The mean age of patients with AMD was 67.9 ± 9.2 years, ranging from 44 to 95 years. The majority (75.6%) of patients were between 60 and 79 years. We compared the age of patients with AMD with the age of patients diagnosed with other retinal diseases within the same study period, and there was a statistically significant difference (P < 0.001) [Figure 2] and [Table 1]. There were more females (53.8%) than males (46.2%) [Figure 3]. Gender had no significant effect on the diagnosis of AMD (P = 0.190) [Table 1]. The mean duration of symptoms was 18.6 months (SD: 19.1 months) with a median of 12 months.
Table 1: Comparison of age, gender, and associated systemic comorbidities in age-related macular degeneration patients versus other retinal diseases

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Figure 2: Age distribution of patients, n = 78

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Figure 3: Gender distribution of patients with age-related macular degeneration, n = 78

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Concerning the impact of AMD on binocular vision, a minority of patients presented blind (<3/60 in the better eye) and with severe visual impairment (<6/60–3/60 in the better eye), 6.4% and 2.6%, respectively. A majority of patients (34.6%) had moderate visual impairment (<6/18–6/60 in the better eye), while 56.5% had normal vision (6/18 and better in the better eye), as shown in [Table 2].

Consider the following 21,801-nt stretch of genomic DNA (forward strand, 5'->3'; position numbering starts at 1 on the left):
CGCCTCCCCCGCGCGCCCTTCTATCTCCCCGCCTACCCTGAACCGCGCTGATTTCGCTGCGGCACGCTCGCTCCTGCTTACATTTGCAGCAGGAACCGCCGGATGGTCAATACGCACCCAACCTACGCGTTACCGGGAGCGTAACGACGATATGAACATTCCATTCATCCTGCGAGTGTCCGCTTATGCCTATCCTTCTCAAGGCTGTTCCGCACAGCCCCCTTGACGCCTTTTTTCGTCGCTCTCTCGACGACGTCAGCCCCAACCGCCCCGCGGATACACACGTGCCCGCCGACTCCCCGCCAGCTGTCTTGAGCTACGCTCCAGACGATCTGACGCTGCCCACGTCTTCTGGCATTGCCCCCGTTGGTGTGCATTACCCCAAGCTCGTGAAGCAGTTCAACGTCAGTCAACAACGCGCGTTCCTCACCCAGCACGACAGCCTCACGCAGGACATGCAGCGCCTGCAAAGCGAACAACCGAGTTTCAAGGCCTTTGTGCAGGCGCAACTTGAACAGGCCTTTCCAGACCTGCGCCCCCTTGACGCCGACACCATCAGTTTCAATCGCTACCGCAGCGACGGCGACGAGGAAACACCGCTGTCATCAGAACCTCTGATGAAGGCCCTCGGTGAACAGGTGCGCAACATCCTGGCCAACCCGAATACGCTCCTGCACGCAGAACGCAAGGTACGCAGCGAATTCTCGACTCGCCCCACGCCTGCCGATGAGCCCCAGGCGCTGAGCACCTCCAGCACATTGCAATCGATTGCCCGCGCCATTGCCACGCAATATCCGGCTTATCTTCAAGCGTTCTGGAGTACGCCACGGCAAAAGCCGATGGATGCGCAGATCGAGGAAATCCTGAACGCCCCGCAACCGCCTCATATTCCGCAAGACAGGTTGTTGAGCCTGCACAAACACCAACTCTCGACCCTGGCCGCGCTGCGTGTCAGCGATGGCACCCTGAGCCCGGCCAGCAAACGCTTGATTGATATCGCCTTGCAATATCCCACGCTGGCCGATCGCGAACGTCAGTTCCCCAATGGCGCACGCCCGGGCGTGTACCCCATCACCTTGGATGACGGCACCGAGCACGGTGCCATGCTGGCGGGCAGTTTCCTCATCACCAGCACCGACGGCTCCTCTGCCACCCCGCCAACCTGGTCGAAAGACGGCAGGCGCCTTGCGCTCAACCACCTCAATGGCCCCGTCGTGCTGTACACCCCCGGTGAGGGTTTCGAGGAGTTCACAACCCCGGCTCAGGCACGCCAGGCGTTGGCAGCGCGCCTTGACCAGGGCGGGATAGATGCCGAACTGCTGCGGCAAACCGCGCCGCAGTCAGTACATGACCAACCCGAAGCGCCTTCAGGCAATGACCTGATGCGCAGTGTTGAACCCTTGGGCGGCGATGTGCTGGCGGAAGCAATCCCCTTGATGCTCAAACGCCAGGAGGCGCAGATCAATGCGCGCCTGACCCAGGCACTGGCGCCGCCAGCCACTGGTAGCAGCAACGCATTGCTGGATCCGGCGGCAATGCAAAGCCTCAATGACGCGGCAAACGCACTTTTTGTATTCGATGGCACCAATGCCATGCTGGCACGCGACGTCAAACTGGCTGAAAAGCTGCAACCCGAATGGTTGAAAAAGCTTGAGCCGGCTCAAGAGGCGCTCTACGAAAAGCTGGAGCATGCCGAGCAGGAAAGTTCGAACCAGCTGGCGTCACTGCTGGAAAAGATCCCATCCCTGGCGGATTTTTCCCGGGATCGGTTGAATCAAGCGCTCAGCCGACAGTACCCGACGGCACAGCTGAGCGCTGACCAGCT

Table 2: Visual acuity in better-seeing eye (n=78) and monocular visual acuity of all age-related macular degeneration eyes (n=156)

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Concerning monocular vision, there were 61 eyes (39.1%) that presented with moderate visual impairment, 58 eyes (37.2%) with normal to mild visual impairment, while 27 eyes (17.3%) were blind, and ten eyes (6.4%) had severe visual impairment [Table 2].

Hypertension was the most common systemic comorbidity identified among the AMD patients (50%), and by extension, 65.4% had either hypertension or diabetes or both, while 28.2% did not have any associated systemic comorbidity [Table 3]. This finding was statistically significant compared with other retinal diseases (P < 0.0001), as shown in [Table 1].
Table 3: Associated systemic comorbidities (n=78)

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Sub analysis of wet and dry AMD eyes revealed that 56.3% of wet AMD were males, and the age range (60–69 years) had the highest number of patients, 16 (50%). On the other hand, for dry AMD, 56.5% were females, and the age range (70–79 years) contributed the highest number of patients, 52 (41.9%) [Table 4]. There was no statistically significant difference in the age distribution between dry and wet AMD patients (P = 0.215).